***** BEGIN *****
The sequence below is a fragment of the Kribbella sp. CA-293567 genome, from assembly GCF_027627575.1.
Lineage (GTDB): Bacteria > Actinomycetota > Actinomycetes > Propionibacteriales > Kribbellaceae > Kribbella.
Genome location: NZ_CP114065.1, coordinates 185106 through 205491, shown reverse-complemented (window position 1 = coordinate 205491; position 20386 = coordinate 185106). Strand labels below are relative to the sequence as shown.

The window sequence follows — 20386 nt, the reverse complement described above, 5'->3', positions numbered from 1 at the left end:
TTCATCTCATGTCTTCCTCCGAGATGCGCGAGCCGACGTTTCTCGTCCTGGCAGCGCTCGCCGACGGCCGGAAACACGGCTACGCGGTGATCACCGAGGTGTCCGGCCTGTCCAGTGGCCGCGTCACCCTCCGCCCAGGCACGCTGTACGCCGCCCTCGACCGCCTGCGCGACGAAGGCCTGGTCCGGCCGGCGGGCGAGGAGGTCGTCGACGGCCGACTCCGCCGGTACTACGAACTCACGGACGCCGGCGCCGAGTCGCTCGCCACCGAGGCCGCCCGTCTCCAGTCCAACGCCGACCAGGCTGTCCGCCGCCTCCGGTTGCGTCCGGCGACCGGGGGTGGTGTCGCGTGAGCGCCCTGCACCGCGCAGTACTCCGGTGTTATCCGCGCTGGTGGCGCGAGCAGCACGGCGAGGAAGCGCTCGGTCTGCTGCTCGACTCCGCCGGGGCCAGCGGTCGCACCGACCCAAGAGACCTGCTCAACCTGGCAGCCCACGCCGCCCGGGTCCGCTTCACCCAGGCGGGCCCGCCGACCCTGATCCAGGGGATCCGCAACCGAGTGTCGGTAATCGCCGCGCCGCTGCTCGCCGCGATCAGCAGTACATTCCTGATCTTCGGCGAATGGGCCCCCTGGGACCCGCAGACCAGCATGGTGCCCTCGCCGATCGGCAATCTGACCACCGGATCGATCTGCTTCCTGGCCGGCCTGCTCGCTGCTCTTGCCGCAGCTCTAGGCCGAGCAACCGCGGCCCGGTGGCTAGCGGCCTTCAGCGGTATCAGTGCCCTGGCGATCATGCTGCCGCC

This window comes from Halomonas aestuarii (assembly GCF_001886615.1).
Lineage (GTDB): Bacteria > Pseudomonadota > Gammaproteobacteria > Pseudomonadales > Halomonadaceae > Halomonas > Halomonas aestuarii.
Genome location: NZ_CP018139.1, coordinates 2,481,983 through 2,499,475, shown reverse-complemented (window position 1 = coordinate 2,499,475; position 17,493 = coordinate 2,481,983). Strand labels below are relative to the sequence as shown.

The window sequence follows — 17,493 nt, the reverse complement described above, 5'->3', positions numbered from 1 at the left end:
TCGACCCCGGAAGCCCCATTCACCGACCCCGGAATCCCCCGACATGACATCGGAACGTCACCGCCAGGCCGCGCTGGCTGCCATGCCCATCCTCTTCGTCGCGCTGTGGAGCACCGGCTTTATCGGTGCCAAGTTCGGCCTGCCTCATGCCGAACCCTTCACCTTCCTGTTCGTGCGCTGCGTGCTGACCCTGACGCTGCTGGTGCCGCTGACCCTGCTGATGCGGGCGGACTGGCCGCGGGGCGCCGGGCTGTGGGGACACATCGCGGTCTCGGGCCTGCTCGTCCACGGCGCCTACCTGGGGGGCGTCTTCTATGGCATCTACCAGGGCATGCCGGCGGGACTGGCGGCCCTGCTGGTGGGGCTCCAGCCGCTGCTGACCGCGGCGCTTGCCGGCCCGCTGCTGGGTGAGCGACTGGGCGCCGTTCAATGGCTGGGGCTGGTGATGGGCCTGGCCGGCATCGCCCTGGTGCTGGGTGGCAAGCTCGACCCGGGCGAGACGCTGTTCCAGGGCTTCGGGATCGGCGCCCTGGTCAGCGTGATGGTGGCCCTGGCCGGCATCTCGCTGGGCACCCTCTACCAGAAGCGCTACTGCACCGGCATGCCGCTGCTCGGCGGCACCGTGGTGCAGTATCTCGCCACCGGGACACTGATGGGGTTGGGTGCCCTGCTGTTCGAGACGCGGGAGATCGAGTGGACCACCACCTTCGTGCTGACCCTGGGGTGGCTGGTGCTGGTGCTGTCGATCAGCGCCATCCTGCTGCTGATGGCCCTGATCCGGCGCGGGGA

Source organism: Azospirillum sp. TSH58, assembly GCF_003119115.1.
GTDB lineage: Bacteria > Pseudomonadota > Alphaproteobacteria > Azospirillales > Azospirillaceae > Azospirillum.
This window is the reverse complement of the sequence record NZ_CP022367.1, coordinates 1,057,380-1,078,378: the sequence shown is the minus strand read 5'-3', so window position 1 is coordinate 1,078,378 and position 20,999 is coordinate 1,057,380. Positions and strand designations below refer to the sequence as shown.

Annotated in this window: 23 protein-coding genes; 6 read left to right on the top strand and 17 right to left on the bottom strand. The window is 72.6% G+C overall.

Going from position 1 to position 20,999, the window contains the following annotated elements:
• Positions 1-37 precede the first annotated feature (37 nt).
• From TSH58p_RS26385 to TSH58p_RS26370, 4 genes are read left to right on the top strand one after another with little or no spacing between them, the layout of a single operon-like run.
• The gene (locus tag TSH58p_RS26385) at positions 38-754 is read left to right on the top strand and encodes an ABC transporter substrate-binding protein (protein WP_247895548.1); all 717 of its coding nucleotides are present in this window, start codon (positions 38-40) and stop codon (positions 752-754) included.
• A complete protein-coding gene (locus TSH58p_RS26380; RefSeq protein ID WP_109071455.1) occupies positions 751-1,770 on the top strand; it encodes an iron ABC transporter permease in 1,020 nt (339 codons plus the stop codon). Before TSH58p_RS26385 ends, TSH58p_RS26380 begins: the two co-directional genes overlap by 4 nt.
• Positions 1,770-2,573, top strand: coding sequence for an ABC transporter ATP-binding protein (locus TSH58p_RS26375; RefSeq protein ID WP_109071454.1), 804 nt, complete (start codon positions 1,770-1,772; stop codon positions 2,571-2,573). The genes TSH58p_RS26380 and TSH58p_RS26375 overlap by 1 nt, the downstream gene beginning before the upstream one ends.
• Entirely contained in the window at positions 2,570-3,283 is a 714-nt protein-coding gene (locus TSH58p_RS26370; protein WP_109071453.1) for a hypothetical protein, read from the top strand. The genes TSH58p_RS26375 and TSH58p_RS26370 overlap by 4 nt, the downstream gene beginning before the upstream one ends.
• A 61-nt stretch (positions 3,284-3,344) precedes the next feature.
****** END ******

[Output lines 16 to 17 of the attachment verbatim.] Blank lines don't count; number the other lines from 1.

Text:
• Positions 1-37 precede the first annotated feature (37 nt).
• From TSH58p_RS26385 to TSH58p_RS26370, 4 genes are read left to right on the top strand one after another with little or no spacing between them, the layout of a single operon-like run.